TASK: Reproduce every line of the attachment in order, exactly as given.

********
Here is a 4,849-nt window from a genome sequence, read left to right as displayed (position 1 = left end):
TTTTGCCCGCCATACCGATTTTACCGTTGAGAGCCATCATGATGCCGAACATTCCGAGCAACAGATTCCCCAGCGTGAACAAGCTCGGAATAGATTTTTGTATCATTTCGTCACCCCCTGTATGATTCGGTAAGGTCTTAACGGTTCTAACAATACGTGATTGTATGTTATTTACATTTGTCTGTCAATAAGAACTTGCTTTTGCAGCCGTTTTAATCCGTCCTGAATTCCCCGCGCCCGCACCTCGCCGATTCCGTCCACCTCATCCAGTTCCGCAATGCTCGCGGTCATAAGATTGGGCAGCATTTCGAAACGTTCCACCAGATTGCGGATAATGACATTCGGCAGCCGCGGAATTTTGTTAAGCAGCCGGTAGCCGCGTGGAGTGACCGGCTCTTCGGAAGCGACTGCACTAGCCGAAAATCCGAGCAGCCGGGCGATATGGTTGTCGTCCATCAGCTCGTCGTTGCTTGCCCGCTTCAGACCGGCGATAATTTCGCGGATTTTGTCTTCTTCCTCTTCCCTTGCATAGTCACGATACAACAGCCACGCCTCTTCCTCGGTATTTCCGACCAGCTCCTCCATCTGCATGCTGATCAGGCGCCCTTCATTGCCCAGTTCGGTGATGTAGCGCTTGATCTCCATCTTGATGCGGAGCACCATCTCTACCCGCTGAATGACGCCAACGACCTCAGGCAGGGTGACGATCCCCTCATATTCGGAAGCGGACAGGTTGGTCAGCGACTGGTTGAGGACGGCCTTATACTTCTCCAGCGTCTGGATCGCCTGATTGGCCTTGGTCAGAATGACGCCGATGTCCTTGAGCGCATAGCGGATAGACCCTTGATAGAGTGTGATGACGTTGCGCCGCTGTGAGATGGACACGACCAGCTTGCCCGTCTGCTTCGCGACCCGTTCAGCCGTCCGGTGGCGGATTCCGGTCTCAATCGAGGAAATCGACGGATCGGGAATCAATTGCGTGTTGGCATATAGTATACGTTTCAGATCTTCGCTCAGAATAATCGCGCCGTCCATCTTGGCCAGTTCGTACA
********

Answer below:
Here is a 4,849-nt window from a genome sequence, read left to right as displayed (position 1 = left end):
TTTTGCCCGCCATACCGATTTTACCGTTGAGAGCCATCATGATGCCGAACATTCCGAGCAACAGATTCCCCAGCGTGAACAAGCTCGGAATAGATTTTTGTATCATTTCGTCACCCCCTGTATGATTCGGTAAGGTCTTAACGGTTCTAACAATACGTGATTGTATGTTATTTACATTTGTCTGTCAATAAGAACTTGCTTTTGCAGCCGTTTTAATCCGTCCTGAATTCCCCGCGCCCGCACCTCGCCGATTCCGTCCACCTCATCCAGTTCCGCAATGCTCGCGGTCATAAGATTGGGCAGCATTTCGAAACGTTCCACCAGATTGCGGATAATGACATTCGGCAGCCGCGGAATTTTGTTAAGCAGCCGGTAGCCGCGTGGAGTGACCGGCTCTTCGGAAGCGACTGCACTAGCCGAAAATCCGAGCAGCCGGGCGATATGGTTGTCGTCCATCAGCTCGTCGTTGCTTGCCCGCTTCAGACCGGCGATAATTTCGCGGATTTTGTCTTCTTCCTCTTCCCTTGCATAGTCACGATACAACAGCCACGCCTCTTCCTCGGTATTTCCGACCAGCTCCTCCATCTGCATGCTGATCAGGCGCCCTTCATTGCCCAGTTCGGTGATGTAGCGCTTGATCTCCATCTTGATGCGGAGCACCATCTCTACCCGCTGAATGACGCCAACGACCTCAGGCAGGGTGACGATCCCCTCATATTCGGAAGCGGACAGGTTGGTCAGCGACTGGTTGAGGACGGCCTTATACTTCTCCAGCGTCTGGATCGCCTGATTGGCCTTGGTCAGAATGACGCCGATGTCCTTGAGCGCATAGCGGATAGACCCTTGATAGAGTGTGATGACGTTGCGCCGCTGTGAGATGGACACGACCAGCTTGCCCGTCTGCTTCGCGACCCGTTCAGCCGTCCGGTGGCGGATTCCGGTCTCAATCGAGGAAATCGACGGATCGGGAATCAATTGCGTGTTGGCATATAGTATACGTTTCAGATCTTCGCTCAGAATAATCGCGCCGTCCATCTTGGCCAGTTCGTACA